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Autism Speaks Fellowship Programs

Autism Speaks has a long history of launching highly successful careers in autism research through its pre- and postdoctoral fellowship programs. We have seen how powerfully these fellowships can expand, deepen and direct the field of autism research in ways that can improve lives today and deliver a spectrum of innovative solutions in the years ahead.

Early career investigators bring vibrant new approaches to the field, ensuring that research pushes past limiting paradigms. Our fellowship programs maximize this transformative effect by training the best and brightest new scientists in cutting-edge methods and technologies under the mentorship of senior investigators known for their own ground-breaking work.

The following signature fellowship programs were made possible by the generosity of major donors.

Dennis Weatherstone Predoctoral Fellowships
Two-year fellowships for predoctoral students launching careers in autism research

Autism Speaks established the Dennis Weatherstone Predoctoral Fellowship program in 2008 with a generous grant from the Stavros Niarchos Foundation. Its goal is to transform the future of autism research by launching the careers of highly promising graduate students.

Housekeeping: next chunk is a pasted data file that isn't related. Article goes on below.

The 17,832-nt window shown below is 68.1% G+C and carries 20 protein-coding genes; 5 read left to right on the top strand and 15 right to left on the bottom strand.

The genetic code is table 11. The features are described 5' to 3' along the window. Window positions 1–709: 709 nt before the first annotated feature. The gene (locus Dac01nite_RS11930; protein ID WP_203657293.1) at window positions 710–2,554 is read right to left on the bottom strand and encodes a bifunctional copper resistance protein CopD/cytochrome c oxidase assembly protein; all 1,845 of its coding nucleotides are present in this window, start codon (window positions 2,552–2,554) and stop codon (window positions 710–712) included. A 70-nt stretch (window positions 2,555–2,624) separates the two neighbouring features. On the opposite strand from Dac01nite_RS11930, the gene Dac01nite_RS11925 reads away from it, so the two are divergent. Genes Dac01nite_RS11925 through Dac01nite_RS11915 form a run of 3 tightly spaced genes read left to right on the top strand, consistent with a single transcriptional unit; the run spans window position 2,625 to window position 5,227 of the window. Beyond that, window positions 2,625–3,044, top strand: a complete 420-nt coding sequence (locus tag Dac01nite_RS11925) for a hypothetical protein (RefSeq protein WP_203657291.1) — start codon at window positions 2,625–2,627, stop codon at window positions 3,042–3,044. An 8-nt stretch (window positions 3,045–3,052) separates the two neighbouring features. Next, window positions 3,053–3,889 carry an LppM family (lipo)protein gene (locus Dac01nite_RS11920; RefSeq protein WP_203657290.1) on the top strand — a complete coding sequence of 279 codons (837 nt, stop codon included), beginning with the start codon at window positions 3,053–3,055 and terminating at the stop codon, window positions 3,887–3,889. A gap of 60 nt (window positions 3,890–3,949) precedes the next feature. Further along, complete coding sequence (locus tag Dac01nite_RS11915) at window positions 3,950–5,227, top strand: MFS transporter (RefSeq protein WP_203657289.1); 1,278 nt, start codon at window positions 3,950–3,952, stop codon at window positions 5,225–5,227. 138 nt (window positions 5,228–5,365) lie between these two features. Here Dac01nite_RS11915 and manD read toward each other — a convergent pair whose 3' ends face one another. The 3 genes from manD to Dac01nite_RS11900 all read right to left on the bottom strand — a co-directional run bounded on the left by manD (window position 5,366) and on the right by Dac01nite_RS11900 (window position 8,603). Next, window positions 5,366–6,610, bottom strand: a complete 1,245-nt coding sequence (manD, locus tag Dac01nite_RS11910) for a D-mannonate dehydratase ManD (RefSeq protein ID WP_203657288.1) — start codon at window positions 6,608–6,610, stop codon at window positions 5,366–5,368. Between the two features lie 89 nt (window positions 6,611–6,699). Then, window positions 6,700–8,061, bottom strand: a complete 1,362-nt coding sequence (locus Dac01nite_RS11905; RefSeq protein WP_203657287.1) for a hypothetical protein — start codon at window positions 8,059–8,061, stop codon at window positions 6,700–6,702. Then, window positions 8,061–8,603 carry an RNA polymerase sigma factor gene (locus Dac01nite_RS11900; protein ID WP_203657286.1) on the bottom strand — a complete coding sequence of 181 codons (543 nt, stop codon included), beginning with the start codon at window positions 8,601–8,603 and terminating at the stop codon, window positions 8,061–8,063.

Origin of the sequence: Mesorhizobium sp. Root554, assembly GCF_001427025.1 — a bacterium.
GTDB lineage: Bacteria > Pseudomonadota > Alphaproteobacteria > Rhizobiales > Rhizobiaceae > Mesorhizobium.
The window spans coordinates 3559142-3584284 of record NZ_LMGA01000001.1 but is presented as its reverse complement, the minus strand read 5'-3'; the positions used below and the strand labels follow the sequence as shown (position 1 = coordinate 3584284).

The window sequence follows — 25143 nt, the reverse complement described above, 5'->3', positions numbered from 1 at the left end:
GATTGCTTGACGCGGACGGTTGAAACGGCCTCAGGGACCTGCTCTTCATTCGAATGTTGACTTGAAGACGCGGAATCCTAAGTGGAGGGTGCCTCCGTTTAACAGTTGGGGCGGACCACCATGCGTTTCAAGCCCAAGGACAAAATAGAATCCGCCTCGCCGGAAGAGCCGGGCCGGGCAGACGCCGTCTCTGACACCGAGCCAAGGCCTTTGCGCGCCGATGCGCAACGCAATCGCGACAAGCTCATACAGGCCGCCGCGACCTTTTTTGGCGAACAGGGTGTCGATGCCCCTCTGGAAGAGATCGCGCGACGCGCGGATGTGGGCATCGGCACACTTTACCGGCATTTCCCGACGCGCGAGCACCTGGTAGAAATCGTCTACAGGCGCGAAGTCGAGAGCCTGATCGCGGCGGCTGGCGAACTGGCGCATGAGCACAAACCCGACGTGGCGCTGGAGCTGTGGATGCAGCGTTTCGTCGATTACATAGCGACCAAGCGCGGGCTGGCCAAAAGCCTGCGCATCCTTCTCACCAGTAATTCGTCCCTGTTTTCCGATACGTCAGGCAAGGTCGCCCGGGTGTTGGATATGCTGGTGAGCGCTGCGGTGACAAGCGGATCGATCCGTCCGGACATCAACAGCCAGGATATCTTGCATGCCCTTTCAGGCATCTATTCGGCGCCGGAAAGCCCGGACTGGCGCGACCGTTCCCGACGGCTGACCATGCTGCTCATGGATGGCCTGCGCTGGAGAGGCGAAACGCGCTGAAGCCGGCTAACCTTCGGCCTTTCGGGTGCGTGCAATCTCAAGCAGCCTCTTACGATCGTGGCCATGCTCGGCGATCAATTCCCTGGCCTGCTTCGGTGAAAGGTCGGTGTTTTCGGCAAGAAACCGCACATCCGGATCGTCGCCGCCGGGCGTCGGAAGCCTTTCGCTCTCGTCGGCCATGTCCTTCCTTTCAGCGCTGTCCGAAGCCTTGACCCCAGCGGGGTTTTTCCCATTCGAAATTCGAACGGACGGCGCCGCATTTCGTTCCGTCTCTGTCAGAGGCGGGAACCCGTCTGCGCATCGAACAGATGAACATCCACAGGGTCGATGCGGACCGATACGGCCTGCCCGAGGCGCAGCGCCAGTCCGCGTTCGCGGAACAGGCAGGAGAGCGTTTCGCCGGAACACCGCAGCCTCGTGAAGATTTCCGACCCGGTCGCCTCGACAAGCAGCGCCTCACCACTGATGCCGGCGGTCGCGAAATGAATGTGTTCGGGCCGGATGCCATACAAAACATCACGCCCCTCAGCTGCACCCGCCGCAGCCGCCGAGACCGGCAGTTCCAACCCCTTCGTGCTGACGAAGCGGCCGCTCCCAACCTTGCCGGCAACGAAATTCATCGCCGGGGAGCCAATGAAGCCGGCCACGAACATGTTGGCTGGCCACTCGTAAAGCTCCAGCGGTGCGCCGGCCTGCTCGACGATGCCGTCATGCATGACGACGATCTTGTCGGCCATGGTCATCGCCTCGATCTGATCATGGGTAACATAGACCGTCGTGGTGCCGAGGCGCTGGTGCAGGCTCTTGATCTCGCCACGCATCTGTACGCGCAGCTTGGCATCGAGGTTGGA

The name of this fellowship program honors the late financier Sir Dennis Weatherstone and his commitment to the education of young scientists beginning careers in autism research. His widow, Lady Marion Weatherstone, continues to take an active interest in the program and its fellows.

Following a highly competitive application and selection process, each fellow pursues a two-year research project under the mentorship of leading investigators in the field of autism research. Already, many of our Weatherstone fellows have risen to prominence with their discoveries. (See highlights at the bottom of this page.)

Read more about our Weatherstone classes:

2009 Class                                        2012 Class                              2015 Class

2010 Class                                        2013 Class                              2016 Class

2011 Class                                        2014 Class                              2017 Class

 

Meixner Postdoctoral Fellowships in Translational Research
Two- and three-year fellowships for postdoctoral scientists pursuing autism research, with mentorship in both basic and clinical research

The Meixner Postdoctoral Fellowships in Translational Research support postdoctoral researchers pursuing projects that bridge laboratory science and clinical studies enrolling people affected by autism. Each fellow works under the guidance of mentors who rank among the field's pioneers in basic and clinical research. The goal is to train a new generation of autism researchers while translating basic science into new and effective ways of diagnosing, treating and supporting individuals living with autism.